Back inside to make sure I didn’t miss any killer custom builds. There are so many standouts, it’s almost hard to take them all in at once. Ever been to the Barber Museum? Yeah, it’s kinda like that. OK, that Justin Kott Beamer…didn’t get a good look at that bike earlier. Moto Mucci’s little KTM ripper…would smash. Oh, Jeff Palhegyi’s TZ750 by the Progressive booth? Hell yes! That killer Bonneville tracker by Paul Hartman in the front left corner? Almost missed that sexy beast. One of the bikes that looked the most fun to ride to me was Gregor Helenda’s Dakar-style BMW. Raw aluminum bodywork with dual tanks…everything about it looks ready to go to work.
I took a little more time to soak in the Haas Motorcycle Museum section. Each bike here is worthy of headlining a show. There’s Rodsmith’s amazing front-wheel drive machine dubbed, “The Killer”. Got to chat with him a bit, which is always fun. Fuller’s new build was otherworldly, in a good way. He has such amazing craftsmanship, always. Walt Siegel has been a favorite builder of mine for years and his 70’s bevel Ducati racer, complete with silver metal flake paint was a stunner. Too many bikes to list, but I did post my Top 14 to Ultimate Motorcycling.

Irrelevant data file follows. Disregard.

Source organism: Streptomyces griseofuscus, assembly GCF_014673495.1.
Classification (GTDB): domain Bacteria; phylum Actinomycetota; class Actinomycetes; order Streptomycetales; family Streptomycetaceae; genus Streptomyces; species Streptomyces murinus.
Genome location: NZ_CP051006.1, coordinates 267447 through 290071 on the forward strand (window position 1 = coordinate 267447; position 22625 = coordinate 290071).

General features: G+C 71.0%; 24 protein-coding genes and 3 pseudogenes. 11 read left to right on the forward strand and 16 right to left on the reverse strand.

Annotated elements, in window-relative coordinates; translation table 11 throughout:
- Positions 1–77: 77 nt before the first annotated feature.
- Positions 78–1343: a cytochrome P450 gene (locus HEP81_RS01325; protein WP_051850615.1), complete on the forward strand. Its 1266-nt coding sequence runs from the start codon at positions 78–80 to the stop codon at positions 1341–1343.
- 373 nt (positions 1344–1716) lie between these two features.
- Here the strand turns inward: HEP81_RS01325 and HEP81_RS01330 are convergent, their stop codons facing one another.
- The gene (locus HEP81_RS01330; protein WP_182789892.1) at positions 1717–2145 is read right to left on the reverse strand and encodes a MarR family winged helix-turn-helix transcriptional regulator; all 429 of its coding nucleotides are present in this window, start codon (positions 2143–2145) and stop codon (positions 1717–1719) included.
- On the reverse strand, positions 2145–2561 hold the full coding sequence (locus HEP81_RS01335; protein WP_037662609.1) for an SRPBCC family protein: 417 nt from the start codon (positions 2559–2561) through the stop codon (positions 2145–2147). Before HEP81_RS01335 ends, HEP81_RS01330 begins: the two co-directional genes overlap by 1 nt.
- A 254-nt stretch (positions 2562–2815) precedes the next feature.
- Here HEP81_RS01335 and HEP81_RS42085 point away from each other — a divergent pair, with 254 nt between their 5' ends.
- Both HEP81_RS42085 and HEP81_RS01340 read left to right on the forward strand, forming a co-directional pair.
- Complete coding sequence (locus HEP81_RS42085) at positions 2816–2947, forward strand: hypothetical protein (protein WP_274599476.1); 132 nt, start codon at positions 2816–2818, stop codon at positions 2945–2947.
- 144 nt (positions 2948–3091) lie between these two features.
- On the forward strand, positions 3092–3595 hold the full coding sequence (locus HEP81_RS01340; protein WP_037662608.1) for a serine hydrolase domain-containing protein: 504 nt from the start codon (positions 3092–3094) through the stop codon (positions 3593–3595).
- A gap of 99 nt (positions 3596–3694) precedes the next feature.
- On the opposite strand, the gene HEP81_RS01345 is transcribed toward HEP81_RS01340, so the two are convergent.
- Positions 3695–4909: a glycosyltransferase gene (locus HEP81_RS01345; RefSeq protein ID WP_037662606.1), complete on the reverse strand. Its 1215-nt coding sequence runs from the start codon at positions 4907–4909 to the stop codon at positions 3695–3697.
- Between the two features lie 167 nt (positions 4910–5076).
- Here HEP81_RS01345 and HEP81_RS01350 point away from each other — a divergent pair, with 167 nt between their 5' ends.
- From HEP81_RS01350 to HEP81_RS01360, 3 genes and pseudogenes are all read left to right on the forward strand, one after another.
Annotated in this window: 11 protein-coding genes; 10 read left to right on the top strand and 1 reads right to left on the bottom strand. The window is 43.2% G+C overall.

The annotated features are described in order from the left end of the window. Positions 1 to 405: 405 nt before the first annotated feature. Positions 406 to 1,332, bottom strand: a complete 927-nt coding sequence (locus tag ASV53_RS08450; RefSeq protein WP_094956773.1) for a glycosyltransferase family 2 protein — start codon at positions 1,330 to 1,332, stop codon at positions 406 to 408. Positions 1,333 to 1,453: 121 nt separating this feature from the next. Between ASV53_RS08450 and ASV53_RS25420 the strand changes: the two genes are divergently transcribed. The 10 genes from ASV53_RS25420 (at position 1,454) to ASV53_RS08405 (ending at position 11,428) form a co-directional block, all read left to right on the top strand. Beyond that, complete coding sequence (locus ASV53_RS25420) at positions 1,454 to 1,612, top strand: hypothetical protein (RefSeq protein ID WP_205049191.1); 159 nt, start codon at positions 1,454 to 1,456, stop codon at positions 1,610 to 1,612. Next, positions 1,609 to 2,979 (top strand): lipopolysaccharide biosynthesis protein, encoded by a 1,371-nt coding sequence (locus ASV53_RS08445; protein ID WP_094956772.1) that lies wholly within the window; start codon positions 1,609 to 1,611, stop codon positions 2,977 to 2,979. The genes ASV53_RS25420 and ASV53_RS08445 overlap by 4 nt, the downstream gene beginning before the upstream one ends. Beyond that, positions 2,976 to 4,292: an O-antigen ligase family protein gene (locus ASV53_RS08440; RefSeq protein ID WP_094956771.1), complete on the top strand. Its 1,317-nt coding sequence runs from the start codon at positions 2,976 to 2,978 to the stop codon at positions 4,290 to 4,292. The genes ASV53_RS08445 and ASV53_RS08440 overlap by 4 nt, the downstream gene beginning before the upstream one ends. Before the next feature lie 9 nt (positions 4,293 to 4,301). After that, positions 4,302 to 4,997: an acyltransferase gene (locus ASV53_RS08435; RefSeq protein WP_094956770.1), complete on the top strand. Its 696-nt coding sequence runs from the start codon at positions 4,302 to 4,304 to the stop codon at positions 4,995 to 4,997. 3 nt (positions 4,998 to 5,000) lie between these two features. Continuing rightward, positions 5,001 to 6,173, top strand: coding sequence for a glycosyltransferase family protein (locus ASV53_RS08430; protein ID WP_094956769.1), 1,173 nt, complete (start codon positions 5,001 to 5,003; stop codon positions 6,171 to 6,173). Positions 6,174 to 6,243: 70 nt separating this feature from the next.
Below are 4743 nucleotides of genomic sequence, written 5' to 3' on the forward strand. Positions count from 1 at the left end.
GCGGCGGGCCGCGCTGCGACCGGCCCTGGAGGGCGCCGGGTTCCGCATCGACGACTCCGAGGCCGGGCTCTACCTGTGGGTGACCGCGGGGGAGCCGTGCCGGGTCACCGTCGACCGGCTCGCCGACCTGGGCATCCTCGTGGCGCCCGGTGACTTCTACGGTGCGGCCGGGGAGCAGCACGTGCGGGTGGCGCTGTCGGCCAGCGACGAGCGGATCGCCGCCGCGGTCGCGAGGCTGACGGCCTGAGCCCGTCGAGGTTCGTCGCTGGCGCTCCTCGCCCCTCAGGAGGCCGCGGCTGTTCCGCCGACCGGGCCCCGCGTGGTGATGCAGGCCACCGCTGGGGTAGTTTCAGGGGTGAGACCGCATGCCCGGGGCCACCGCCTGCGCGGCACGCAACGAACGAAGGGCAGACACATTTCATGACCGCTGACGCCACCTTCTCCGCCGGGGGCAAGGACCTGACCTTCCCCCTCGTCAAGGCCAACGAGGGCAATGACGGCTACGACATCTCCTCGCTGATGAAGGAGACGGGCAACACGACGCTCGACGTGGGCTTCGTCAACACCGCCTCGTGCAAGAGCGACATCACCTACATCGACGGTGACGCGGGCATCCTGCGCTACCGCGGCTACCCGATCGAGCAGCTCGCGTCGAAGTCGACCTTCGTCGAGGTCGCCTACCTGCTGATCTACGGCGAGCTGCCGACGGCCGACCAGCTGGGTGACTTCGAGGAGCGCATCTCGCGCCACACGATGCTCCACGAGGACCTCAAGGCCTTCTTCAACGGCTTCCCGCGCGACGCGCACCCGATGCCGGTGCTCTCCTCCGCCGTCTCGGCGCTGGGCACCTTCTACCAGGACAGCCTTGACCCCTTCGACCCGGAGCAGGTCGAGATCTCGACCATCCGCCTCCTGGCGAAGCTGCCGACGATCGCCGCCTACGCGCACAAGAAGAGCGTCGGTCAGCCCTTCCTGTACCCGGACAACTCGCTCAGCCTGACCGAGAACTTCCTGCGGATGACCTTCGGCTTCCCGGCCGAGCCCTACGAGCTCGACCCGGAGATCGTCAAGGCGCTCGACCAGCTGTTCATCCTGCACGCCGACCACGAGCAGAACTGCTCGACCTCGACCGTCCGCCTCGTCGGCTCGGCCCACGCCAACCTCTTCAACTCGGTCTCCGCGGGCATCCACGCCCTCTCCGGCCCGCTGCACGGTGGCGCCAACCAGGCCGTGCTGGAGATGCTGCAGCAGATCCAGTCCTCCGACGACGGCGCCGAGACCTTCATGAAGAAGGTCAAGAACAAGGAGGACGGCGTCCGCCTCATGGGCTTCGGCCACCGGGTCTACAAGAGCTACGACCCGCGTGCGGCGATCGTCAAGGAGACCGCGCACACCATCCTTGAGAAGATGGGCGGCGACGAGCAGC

OK, the drinks are starting kick in. Hours upon hours of walking and talking. It might be time to call it but there are still more bikes oogle and details to pine over. At least we have Sunday to come back for more, that is if Saturday’s hangover allows it. It’s nearly midnight again, the show is closing but the party in Austin certainly doesn’t stop then. The young college atmosphere here in Austin will crank the energy up long past midnight, and we want it.
For custom motorcycle lovers, the Handbuilt Motorcycle Show is one of those “must see” shows. And not just once. Each year offers something new and is filled with passionate moto nerds, just like you and me. I already look forward to next year, and hopefully meeting you there. Let’s connect. Let’s support the up and comers. Let’s have a damn good time and build bikes. That’s what it’s all about in the end, isn’t it?